The Power Of Leadership: Are You Actually A Servant Leader?

Lecturing as a Servant Leader to My Organization

Give Me The Fish: As you cast off the average and climb the ranks of the company you work for, or build the company you own. You will quickly find yourslef leading others and having the opprtunity to educate those around you. It’s essential to learn the importance of being a Servant Leader to continue growing yourself and the organzation around you.

“What is a Servant Leader?” the Officer asked. He was teaching a class on leadership at the Marine Corps’ premier six-month-long leadership school called, The Basic School. And, he was trying to get the Marines to pay attention to his lesson. A lesson that what would one day be a pillar in how they carried out their lives.

Hopefully, before they would one day lead men and women into harm’s way.

The Marines were of course only partially paying attention. They were mostly thinking about how little sleep they had. Having wrapped up a late-night field exercise only a few hours earlier, myself included.

A few moments later a Marine raises his hand and rattles off the textbook answer. Something about “serving to serve” and the “practice of servant leadership in traditional leadership roles”.

The Captain nods in acknowledgment and then continues, “You are to lead the finest fighting force on the planet. They don’t NEED you to tell them how to do their jobs, they NEED you to help them DO their jobs. This is why you need to be a Servant Leader.”

The lecture continued on, but what was said that day didn’t actually hit home until a year or so later. The moment I was standing in front of my first Platoon a year or so later.

Servant Leadership Means Admitting You Don’t Know Best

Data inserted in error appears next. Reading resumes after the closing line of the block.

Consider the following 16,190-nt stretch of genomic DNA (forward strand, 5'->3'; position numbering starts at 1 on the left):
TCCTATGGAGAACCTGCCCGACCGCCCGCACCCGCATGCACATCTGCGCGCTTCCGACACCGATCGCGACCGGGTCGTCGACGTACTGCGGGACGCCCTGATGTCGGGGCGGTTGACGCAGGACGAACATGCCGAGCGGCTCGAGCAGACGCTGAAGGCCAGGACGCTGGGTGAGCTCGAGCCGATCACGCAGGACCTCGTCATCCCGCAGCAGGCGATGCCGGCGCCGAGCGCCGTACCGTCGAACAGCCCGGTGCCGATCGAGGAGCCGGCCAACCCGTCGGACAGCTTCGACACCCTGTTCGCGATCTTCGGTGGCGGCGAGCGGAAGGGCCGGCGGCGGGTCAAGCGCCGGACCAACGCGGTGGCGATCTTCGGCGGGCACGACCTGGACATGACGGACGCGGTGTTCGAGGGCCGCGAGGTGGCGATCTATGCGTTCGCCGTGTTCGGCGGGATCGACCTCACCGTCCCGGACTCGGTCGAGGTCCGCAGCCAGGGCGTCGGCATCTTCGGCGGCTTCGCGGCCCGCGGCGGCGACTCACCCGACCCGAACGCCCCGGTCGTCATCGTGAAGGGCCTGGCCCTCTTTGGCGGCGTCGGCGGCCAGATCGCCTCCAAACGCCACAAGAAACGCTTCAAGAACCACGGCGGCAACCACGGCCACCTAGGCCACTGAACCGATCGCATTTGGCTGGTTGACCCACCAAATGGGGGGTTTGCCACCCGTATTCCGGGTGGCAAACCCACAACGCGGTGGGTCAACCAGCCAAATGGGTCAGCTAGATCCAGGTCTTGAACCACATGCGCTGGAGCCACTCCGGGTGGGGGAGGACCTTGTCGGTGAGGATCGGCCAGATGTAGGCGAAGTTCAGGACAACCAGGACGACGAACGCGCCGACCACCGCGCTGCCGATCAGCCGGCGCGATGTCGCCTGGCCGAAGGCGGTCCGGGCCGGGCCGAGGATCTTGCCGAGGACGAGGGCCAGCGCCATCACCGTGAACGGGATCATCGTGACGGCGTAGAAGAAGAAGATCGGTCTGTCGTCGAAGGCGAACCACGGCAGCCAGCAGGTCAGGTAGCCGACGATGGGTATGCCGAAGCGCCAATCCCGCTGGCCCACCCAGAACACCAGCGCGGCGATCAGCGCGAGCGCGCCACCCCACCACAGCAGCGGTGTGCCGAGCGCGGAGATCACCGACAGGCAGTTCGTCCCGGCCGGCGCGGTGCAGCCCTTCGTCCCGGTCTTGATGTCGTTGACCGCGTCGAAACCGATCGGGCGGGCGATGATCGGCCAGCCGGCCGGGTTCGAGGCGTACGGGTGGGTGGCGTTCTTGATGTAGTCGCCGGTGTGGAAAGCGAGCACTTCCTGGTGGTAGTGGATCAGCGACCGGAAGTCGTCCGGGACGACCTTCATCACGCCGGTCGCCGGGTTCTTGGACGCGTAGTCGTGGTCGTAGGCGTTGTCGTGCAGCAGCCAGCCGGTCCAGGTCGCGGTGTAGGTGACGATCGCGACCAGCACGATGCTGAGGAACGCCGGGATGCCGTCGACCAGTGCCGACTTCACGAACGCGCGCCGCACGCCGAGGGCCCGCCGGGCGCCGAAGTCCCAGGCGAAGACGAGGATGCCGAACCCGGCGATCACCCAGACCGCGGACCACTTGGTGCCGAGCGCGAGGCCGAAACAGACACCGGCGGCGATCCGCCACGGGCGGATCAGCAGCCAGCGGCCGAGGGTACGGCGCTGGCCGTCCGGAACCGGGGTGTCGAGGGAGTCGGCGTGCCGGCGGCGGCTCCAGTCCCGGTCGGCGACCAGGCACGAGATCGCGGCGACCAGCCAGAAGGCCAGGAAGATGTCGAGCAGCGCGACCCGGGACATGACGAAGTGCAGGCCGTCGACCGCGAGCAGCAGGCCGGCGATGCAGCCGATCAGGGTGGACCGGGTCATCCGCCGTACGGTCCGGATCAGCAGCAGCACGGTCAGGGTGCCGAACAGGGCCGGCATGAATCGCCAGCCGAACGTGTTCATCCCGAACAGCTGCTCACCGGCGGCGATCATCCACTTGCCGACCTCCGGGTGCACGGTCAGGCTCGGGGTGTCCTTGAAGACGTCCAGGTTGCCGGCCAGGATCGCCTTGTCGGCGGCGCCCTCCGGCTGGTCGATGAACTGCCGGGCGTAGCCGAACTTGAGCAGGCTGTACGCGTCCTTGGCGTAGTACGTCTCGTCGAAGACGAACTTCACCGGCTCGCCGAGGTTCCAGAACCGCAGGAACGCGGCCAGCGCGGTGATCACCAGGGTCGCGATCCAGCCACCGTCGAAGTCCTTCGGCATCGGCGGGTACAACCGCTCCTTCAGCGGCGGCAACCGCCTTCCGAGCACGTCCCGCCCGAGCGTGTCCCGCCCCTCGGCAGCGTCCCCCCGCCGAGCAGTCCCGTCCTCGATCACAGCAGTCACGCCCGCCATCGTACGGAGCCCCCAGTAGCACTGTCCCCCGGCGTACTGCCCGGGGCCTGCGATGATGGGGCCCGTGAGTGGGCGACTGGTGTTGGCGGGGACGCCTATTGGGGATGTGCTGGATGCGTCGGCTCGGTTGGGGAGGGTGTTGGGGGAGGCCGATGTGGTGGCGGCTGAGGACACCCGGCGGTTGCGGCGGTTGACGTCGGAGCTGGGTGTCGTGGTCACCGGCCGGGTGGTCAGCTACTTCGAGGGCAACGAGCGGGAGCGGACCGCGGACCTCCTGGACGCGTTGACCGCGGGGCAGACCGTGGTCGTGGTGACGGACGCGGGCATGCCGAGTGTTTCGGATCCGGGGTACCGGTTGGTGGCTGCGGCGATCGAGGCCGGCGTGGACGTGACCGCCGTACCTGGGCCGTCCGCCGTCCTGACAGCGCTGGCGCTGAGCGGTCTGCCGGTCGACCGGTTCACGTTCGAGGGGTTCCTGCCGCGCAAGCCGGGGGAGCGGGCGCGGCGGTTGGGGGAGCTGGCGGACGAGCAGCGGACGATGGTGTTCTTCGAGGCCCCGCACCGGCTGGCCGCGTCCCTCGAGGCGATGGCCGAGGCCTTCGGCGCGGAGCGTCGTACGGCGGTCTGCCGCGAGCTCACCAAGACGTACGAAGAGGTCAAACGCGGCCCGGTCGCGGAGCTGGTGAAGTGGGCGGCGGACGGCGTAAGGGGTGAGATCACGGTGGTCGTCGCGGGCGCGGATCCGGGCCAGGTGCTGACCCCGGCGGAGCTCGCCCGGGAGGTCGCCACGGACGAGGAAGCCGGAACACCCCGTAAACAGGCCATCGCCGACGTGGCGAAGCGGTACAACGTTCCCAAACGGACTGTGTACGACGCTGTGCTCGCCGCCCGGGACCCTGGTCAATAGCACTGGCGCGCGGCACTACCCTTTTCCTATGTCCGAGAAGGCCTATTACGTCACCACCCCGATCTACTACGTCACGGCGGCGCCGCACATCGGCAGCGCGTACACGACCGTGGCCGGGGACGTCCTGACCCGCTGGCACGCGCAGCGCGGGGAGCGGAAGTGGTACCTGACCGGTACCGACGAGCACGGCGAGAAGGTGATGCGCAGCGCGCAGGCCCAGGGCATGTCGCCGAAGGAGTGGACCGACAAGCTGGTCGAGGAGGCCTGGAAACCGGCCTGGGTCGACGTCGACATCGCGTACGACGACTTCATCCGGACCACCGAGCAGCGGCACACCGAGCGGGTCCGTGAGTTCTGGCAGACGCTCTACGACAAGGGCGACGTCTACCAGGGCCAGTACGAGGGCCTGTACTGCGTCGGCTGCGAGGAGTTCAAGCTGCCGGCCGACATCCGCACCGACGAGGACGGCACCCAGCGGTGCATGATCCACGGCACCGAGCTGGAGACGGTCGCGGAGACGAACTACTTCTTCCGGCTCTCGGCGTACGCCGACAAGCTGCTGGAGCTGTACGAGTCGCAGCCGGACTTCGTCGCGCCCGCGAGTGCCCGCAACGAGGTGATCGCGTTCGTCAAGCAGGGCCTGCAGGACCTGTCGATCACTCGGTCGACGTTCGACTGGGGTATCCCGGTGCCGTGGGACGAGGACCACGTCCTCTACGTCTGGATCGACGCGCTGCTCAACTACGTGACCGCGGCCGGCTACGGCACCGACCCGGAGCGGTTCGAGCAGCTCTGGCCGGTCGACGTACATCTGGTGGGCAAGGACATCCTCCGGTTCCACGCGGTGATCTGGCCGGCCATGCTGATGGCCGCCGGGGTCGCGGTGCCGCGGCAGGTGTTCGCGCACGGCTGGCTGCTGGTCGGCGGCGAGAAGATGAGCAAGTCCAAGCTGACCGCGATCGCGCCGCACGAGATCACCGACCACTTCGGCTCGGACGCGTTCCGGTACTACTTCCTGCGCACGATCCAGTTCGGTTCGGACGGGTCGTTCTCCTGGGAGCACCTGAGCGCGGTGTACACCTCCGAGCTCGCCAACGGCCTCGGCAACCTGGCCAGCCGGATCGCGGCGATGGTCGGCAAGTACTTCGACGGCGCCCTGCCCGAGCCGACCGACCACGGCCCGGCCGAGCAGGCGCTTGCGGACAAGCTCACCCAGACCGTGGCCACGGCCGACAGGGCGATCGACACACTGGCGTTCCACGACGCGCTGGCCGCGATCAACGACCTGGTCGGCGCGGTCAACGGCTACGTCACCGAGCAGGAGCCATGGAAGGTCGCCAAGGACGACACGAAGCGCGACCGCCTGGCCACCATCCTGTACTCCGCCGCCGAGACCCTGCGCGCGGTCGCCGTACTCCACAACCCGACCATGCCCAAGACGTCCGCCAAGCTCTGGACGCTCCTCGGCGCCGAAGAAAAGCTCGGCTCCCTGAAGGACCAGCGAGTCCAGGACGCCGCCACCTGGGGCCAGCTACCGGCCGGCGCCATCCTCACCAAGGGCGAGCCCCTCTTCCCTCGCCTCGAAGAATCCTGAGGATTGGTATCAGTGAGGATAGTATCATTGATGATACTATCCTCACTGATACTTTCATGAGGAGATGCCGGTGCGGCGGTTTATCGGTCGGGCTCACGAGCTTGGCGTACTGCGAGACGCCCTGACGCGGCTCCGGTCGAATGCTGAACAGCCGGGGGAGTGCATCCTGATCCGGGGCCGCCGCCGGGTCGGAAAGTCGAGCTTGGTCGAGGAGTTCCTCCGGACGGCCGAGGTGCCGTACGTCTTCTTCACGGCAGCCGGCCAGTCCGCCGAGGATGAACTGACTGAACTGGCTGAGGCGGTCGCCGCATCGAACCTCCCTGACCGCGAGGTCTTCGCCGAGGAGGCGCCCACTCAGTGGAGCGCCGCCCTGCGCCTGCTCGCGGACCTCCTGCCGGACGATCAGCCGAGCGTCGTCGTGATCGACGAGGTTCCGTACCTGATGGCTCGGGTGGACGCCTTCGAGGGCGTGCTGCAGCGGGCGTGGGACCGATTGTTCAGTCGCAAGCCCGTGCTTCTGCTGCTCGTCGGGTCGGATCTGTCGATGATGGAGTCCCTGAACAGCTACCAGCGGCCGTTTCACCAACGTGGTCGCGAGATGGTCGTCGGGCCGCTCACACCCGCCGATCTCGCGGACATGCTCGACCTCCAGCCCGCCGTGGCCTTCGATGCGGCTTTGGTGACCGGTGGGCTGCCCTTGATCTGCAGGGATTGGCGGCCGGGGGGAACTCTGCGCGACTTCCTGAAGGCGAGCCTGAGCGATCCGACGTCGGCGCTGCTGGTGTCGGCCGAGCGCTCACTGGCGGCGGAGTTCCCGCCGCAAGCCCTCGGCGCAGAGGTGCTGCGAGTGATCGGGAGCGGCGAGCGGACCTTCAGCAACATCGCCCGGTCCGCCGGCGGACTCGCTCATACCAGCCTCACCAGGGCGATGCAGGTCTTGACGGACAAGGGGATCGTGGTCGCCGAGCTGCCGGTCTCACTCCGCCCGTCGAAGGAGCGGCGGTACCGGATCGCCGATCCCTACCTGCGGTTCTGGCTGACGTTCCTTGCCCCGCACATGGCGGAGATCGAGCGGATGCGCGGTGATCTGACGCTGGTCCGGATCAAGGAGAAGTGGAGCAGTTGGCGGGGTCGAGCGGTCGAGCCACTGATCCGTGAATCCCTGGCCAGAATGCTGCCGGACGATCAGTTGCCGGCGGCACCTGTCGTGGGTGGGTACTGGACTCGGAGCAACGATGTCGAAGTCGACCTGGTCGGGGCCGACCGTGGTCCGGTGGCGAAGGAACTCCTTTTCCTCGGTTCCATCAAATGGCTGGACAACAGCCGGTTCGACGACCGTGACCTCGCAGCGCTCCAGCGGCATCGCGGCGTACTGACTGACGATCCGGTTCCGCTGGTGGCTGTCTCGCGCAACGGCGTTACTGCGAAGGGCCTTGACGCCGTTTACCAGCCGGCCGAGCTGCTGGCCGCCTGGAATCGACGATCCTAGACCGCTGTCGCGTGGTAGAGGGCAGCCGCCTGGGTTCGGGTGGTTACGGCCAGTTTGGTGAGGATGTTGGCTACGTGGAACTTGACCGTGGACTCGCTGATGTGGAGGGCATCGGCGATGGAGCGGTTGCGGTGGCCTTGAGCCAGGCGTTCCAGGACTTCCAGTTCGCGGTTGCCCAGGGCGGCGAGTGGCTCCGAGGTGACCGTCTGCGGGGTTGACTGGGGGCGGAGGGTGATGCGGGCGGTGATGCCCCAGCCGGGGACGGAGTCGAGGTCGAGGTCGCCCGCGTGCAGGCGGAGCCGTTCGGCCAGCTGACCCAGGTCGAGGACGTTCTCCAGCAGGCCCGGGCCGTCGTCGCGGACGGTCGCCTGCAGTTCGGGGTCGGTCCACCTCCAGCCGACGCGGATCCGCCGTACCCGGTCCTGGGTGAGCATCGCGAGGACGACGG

It’s hard to understand this concept when you are surrounded by people that generally don’t know what the hell is going on. This is especially true in a classroom setting full of Alpha types who always know best (Or, at least they think so).

But, the second you uncomfortably step in front of a bunch of Marines ranging from 18-36 years old, who have spent their whole adult lives focusing on being better at their specific job, you start thinking, “maybe these guys know a thing or two more than me”.

One would hope this thought would be commonplace. Because, this is not a unique Marine Corps thing. But, it’s not.

People know what the idea of servant leadership is.  It’s not uncommon to hear lectures on the developing of “wiser, freer, and more autonomous” employees.  Or to hear about how the served grow as people when allowed to flourish under servant leadership. And hear the espousing of the merits of putting their people first. But in reality, it’s just talking and it’s rarely actually put into practice.

Yes, it’s making sure your people have their basic needs met, whether it’s in the military and ensuring your people eat first. Or in the corporate world, making sure you as the servant-leader share all of the nice office amenities with your employees. But, it’s also way more.

There Is No Room For Posers

It’s almost comical to see someone claim to be a servant leader one minute, and the next, seeing them order people around without a second thought as to what those same people have to offer.

Almost comical, but in reality, it’s depressing.

They have missed the whole “SERVE” part. It’s not really their fault; it’s a cultural thing. People have this idea of Hollywood leadership. They have it ingrained that whoever is in charge has to have an Alpha male attitude. And that the leader must always seems to have the answers.

And while those in charge will always appear to hold an unusual power of foresight and answers, it’s only because they get information from the whole organization. By design, they are not siloed into their own specific area, allowing them to understand the broader picture.